5 questions to ask your wedding photographer: a photographer’s perspective

As a freelance photographer (not wedding photographer), I had extremely high expectations for my wedding photos. Here are some tips based on my own search to find someone to capture the moments at my wedding.

My experience is based on an outdoor destination wedding for which in-person interviews were not possible. However, you may still find these tips useful for a non-destination or indoor wedding. Step 0 of course is to look at individual photographers’ websites and blogs to make sure you like their style of photography. Here are 5 questions that you should add to your list of things to ask a photographer when interviewing him/her:


  • How many weddings have you done? Do you photograph weddings full-time? For how long? (You want to know how experienced they are.)
  • Can you describe your style of photography? (I’m assuming you’ve already seen their work on their website and like the style. You still want to make sure you’re on the same page.)
  • How many megapixels does your camera have? (This matters if you want to make large prints like a 24″ x 36″ photo. 20 MP is a nice number. If you don’t care about very large prints or only want canvases, anything over 10 MP on a good sensor will do. You could ask about specific cameras and lenses, but unless you know cameras that probably won’t mean much.)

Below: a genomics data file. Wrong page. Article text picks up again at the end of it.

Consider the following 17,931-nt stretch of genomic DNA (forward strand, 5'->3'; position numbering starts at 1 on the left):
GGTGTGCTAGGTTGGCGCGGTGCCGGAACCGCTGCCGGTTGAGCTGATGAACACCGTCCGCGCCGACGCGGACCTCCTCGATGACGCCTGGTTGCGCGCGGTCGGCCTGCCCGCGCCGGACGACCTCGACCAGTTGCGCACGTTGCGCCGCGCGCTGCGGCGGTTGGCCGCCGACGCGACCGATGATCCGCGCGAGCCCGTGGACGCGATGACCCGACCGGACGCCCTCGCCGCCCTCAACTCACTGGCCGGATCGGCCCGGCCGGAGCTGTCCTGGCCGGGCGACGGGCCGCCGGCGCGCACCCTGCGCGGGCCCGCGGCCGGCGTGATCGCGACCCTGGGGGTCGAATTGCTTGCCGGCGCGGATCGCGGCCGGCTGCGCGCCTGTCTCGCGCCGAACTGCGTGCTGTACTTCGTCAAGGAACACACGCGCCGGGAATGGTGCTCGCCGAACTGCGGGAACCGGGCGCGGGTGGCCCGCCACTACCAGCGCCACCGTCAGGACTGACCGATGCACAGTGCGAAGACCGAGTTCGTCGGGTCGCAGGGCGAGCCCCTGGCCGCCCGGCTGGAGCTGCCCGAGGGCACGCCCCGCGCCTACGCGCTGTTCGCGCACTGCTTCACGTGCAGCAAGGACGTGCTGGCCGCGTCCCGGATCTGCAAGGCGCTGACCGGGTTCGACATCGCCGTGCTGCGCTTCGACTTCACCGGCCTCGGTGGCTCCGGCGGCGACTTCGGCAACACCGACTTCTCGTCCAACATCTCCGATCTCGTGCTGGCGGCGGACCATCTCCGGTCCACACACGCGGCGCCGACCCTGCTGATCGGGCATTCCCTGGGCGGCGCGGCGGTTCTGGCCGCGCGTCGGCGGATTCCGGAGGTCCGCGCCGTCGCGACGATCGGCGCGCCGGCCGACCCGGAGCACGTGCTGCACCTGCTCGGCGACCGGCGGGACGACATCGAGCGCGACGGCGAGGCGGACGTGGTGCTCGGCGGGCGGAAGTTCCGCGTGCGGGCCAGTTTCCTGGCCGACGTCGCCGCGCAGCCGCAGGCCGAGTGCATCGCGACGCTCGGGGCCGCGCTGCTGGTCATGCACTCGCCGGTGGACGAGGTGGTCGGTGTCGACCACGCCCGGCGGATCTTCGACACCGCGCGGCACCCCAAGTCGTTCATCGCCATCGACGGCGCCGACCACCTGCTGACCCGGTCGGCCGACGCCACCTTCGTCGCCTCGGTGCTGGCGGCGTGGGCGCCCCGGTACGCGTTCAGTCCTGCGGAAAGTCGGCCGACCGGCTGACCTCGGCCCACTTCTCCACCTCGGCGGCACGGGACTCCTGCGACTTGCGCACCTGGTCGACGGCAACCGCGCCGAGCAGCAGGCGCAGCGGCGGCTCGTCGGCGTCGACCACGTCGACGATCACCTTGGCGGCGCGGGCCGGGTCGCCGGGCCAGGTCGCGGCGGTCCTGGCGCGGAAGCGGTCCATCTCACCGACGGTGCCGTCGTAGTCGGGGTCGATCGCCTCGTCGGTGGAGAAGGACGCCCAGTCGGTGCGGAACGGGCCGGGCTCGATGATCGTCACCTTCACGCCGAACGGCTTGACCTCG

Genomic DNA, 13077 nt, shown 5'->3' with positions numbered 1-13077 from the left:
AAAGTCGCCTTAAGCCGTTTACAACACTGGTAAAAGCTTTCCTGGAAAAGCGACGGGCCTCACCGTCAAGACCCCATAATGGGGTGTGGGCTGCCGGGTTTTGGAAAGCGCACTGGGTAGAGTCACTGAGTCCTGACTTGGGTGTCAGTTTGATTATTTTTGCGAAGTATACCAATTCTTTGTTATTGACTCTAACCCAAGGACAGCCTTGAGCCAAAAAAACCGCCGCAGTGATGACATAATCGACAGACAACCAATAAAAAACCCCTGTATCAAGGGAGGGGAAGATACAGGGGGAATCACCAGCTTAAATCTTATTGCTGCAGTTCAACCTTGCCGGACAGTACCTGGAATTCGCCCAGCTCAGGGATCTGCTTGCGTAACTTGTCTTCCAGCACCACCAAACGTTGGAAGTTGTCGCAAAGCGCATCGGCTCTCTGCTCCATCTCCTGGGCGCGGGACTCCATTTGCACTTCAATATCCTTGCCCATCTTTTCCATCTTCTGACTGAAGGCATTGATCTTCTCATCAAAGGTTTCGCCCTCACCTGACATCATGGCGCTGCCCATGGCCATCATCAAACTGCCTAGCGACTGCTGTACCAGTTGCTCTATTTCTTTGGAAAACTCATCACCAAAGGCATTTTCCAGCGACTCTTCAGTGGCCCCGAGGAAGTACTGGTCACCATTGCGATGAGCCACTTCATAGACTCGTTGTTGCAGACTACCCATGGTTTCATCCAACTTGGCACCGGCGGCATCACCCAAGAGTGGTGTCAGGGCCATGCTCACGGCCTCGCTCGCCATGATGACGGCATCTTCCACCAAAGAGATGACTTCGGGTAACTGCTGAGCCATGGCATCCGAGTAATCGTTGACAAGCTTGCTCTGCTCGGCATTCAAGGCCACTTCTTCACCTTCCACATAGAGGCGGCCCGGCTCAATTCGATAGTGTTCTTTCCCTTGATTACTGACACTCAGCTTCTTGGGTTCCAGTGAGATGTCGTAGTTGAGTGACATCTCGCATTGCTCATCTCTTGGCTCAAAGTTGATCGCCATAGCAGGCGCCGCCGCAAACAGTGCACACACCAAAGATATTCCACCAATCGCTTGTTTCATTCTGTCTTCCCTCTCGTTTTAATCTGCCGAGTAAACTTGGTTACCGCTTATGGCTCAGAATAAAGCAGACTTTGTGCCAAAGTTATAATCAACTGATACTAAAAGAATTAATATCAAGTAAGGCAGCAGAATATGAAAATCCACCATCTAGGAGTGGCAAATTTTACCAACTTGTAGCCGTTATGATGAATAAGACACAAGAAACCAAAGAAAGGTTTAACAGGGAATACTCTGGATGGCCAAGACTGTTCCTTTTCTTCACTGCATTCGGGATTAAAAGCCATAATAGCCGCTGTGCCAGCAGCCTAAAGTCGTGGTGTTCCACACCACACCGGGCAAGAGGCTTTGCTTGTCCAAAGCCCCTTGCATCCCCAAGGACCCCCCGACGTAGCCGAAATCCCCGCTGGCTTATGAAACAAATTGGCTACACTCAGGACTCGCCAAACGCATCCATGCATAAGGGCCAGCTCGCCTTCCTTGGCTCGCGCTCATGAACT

• What is your style of direction? Are you more hands-off or do you like to direct shots? (I prefer a photographer that gives more direction than less, or at least some feedback during the shoot.)
  • How much time do you usually spend processing the RAW images? Are the photos on your blog representative of photos that needed a lot of work, or were you able to get them with your default settings? (How well the images are processed is crucial to how they will look. If the photographer doesn’t spend enough time to get the settings right, or doesn’t have an automated system that works well, you will end up with photos that are washed out or too dark or the wrong tint. I’m assuming that their monitor is reasonably accurate here.)

I’m assuming you’ve already established that he/she has professional photographic gear. In the end, everything is an educated guess and lighting conditions have a big role to play. Regardless of who you pick, as long as you do at least a little bit of homework, you should end up with nice memories of your special day. Good luck!

(Stay tuned for a much more detailed post on my experience and more photos!)



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